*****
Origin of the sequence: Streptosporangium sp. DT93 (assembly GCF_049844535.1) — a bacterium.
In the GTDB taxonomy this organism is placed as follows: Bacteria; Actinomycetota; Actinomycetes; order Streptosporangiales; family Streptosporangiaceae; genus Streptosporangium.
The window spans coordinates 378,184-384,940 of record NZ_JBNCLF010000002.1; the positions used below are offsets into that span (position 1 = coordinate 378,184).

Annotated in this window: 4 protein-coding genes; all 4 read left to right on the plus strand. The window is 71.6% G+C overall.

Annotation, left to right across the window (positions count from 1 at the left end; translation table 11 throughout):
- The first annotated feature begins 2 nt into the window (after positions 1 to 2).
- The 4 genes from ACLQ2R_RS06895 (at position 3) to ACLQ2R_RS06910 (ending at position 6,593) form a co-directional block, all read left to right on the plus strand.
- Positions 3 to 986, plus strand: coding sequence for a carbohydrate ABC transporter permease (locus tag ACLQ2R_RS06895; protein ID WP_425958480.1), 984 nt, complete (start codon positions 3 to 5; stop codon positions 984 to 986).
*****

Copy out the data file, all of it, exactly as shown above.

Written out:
Origin of the sequence: Streptosporangium sp. DT93 (assembly GCF_049844535.1) — a bacterium.
In the GTDB taxonomy this organism is placed as follows: Bacteria; Actinomycetota; Actinomycetes; order Streptosporangiales; family Streptosporangiaceae; genus Streptosporangium.
The window spans coordinates 378,184-384,940 of record NZ_JBNCLF010000002.1; the positions used below are offsets into that span (position 1 = coordinate 378,184).

Annotated in this window: 4 protein-coding genes; all 4 read left to right on the plus strand. The window is 71.6% G+C overall.

Annotation, left to right across the window (positions count from 1 at the left end; translation table 11 throughout):
- The first annotated feature begins 2 nt into the window (after positions 1 to 2).
- The 4 genes from ACLQ2R_RS06895 (at position 3) to ACLQ2R_RS06910 (ending at position 6,593) form a co-directional block, all read left to right on the plus strand.
- Positions 3 to 986, plus strand: coding sequence for a carbohydrate ABC transporter permease (locus tag ACLQ2R_RS06895; protein ID WP_425958480.1), 984 nt, complete (start codon positions 3 to 5; stop codon positions 984 to 986).